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Rachel Smith's Fundraiser:

A Tribute to David

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Rachel Smith via Crowdrise
May 30, 2011

At 8 years old David was diagnosed with Tourette Syndrome which is a neurological disorder. My goal is to raise money for research and cure.  See more
Rachel Smith

THE STORY:

My desire is to raise money online for the study and cure of Tourette Syndrome. 

Tourette Syndrome (TS) is a neurological movement disorder that is inherited. It affects between 100,000 to 200,000 people in the United States. About 1 million Americans may have very mild symptoms of TS. A person with TS makes involuntary and repeated body movements, called "tics." The tics are not always present, but may worsen with fatigue or stress.

 

Tics

Motor tics are involuntary movements that most often involve the face and neck muscles. Such movements include shoulder shrugging, eye blinking, and nose twitching. They can also involve the rest of the body, as in arm thrusting, leg kicking and jumping motions. Motor tics usually occur in the same part of the body, but over time, tics may fade from one part and appear in another part.

Motor tics can be classified as simple or complex. Simple tics are abrupt, brief movements that occur in a single and isolated fashion, meaning that no other tics are experienced at the same time. Examples of motor tics are an eye twitch, a shoulder shrug, or a head jerk.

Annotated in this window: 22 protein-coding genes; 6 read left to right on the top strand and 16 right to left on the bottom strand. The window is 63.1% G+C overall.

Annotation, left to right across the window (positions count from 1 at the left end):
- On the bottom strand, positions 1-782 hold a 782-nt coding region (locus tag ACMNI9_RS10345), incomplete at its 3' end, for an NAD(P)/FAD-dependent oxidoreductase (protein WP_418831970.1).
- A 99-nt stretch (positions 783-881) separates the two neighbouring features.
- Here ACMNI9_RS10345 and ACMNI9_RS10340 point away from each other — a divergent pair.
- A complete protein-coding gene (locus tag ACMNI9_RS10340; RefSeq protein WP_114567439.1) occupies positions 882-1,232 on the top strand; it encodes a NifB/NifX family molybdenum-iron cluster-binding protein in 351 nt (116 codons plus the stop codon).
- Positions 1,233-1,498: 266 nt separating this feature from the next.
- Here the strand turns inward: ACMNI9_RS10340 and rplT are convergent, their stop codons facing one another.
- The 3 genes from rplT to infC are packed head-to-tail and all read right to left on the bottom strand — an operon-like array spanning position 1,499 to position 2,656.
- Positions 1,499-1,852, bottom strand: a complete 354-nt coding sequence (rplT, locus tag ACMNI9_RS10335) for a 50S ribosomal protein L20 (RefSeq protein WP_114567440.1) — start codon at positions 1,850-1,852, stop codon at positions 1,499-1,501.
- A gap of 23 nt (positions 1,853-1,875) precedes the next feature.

Complex tics are a series of movements. These can appear purposeful, as if the person was coordinating them, but they are also involuntary. Examples of a complex tic might be smelling objects (which might include picking something up, bringing it to the nose, sniffing, then putting it down) or mimicking movements made by others (called "echopraxia"). These might be interpreted as purposeful. Examples of complex tics that would not be seen as purposeful would be repeated kicking motions, or head shaking with shoulder shrugging.

 

Vocal Tics

Perhaps the most well known symptom of TS is the vocal tic. Vocal tics include everything from a simple clearing of the throat, sniffing noises, grunting or barking to the verbalization of words and nonsensical sounds. Most people think of people with TS as having outbursts that include obscene words. In fact, this occurs in only about 15% of TS cases. As with motor tics, vocal tics vary in severity and frequently change (from grunts to words, for example) and may become better or worse depending on circumstances.

As with motor tics, vocal tics can be separated into simple and complex tics. Simple vocal tics include single sounds such as clearing the throat or sniffing. Complex vocal tics include any expression of words, including obscene words ("coprolalia"); repeating the words of others ("echolalia"); or repeating their own words ("palilalia"-which is difficult for anyone to say).

 

 


 

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